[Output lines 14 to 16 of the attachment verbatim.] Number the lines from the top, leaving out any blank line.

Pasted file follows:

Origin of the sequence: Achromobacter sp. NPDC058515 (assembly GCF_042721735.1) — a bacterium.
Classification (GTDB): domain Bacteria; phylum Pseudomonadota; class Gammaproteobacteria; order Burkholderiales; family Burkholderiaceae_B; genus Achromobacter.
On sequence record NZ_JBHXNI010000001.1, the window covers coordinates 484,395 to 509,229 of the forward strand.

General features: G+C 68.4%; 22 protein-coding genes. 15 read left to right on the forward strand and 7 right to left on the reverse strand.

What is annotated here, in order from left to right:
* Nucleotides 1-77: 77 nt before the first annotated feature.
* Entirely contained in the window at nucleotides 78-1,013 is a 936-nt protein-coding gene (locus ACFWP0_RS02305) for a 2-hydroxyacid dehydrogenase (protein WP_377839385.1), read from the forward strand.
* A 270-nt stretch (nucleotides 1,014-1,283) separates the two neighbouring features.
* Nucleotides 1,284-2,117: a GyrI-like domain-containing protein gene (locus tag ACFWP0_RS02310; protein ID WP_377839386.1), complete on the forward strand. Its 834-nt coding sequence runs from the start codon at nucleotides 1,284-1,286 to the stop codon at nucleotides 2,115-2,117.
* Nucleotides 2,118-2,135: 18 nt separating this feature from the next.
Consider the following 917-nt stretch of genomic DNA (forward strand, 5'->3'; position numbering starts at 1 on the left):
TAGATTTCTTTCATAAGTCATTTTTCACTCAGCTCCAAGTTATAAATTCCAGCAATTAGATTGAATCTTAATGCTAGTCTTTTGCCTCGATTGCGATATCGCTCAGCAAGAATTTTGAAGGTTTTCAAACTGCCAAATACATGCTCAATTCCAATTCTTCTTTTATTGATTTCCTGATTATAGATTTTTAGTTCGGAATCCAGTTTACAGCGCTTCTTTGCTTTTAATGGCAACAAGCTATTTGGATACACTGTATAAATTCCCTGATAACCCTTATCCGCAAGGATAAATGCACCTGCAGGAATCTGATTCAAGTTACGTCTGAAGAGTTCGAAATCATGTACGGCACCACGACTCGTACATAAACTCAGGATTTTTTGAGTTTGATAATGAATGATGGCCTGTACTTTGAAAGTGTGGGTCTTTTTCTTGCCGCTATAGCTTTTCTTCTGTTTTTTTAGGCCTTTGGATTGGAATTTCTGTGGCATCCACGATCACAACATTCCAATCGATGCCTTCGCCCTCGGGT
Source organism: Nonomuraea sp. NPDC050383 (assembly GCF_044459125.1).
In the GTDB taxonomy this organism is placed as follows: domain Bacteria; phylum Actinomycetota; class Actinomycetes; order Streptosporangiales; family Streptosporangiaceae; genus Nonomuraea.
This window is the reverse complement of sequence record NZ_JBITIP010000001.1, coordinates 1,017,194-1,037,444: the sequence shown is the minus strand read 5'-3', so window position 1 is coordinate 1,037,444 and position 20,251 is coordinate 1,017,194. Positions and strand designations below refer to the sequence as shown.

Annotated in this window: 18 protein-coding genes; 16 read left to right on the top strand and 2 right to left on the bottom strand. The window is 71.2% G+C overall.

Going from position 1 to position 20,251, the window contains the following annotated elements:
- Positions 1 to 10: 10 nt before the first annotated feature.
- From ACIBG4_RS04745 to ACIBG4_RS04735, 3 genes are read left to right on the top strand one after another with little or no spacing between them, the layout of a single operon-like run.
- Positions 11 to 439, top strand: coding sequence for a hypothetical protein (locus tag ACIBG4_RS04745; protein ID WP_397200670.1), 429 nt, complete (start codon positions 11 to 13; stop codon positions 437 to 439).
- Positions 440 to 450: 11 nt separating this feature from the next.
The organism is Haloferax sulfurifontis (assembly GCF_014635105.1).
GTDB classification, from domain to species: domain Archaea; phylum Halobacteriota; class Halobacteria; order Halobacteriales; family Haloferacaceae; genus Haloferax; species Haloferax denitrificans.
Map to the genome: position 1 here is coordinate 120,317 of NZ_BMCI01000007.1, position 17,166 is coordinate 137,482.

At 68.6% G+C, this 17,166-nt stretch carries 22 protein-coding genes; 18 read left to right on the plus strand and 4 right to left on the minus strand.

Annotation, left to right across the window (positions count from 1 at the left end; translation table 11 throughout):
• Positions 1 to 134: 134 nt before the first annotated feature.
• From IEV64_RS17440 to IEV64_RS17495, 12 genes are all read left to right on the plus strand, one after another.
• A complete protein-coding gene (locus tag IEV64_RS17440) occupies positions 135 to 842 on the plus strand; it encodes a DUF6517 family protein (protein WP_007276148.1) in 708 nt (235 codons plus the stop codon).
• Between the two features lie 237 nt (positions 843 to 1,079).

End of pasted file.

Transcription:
In the GTDB taxonomy this organism is placed as follows: domain Bacteria; phylum Actinomycetota; class Actinomycetes; order Streptosporangiales; family Streptosporangiaceae; genus Nonomuraea.
This window is the reverse complement of sequence record NZ_JBITIP010000001.1, coordinates 1,017,194-1,037,444: the sequence shown is the minus strand read 5'-3', so window position 1 is coordinate 1,037,444 and position 20,251 is coordinate 1,017,194. Positions and strand designations below refer to the sequence as shown.

Annotated in this window: 18 protein-coding genes; 16 read left to right on the top strand and 2 right to left on the bottom strand. The window is 71.2% G+C overall.